Summer may be the best time to eliminate the breeding sites of dengue-causing mosquitoes to prevent a dengue epidemic in the coming rainy season.
This was revealed by Dr. Frances Edillo of the University of San Carlos in her talk during the 32nd anniversary celebration of the Department of Science and Technology-Philippine Council for Health Research and Development (DOST-PCHRD).
Her statement stems from a DOST-PCHRD funded study, which she led in Cebu City, proving that transovarial transmission of the dengue virus occurs in the study site. Transovarial transmission is the transmission of a virus from the mother mosquito to its offspring. Horizontal transmission, on the other hand, is the transmission from mosquito to humans and vice versa.
The study is limited to Aedes aegypti, the more common vector or carrier of the dengue virus in the country.
The research group collected larvae and pupae from house and field premises in four randomly selected sites in Cebu City, every month from November 2011 to July 2012.
Using Polymerase Chain Reaction (PCR), a technique for making multiple copies of a gene from a sample DNA, the researchers were able to determine the presence of three of the four dengue serotypes or variations from the collected samples. These identified serotypes are DENV-1, DENV-3, and DENV-4.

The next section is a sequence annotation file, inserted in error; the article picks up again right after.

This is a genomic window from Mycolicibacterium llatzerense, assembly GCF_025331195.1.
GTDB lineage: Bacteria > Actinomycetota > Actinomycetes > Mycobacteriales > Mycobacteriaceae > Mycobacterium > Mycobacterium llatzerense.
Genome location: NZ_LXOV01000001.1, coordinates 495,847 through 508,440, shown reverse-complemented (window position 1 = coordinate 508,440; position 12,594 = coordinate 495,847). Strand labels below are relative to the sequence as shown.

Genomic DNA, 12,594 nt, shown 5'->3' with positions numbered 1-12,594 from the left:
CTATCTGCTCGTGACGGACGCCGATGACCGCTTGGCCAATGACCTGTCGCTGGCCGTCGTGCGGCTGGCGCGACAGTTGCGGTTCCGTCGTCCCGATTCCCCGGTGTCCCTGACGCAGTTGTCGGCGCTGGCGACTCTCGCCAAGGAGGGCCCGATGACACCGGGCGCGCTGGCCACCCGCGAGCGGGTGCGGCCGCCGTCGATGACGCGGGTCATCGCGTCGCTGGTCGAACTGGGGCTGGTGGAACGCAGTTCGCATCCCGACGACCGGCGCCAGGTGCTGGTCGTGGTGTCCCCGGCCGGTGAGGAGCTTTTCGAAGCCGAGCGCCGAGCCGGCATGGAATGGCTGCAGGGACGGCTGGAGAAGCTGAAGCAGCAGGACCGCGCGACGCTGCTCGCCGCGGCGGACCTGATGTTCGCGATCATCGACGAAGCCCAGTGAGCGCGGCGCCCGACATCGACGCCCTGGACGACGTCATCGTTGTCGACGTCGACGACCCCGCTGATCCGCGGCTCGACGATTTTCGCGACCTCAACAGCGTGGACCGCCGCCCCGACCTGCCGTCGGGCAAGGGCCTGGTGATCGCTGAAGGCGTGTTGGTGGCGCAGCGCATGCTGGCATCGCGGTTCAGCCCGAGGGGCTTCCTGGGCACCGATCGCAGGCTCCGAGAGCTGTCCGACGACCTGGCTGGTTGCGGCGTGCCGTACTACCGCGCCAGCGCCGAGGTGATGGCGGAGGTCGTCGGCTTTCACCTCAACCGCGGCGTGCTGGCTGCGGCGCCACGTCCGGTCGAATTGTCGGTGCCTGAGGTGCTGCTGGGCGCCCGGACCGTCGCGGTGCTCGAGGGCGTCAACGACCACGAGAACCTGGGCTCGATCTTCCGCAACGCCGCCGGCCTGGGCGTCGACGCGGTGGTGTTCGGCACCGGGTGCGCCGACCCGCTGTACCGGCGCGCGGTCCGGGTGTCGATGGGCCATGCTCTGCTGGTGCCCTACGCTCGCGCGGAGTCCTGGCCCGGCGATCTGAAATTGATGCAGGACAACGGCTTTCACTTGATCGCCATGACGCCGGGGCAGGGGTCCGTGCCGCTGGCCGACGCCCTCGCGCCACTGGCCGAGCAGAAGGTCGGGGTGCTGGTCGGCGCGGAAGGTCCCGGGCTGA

The research also revealed that the month of April registered the highest minimum infection rate in the mosquito samples.
Edillo explained that if the larvae and pupae infected with dengue virus survive to become mosquitoes in the following rainy season, these mosquitoes could set off an epidemic among humans via horizontal transmission.
In addition, she noted that Cebu City exhibits a pattern wherein a dry season with a low number of dengue cases is followed by a rainy season with a high number of dengue cases.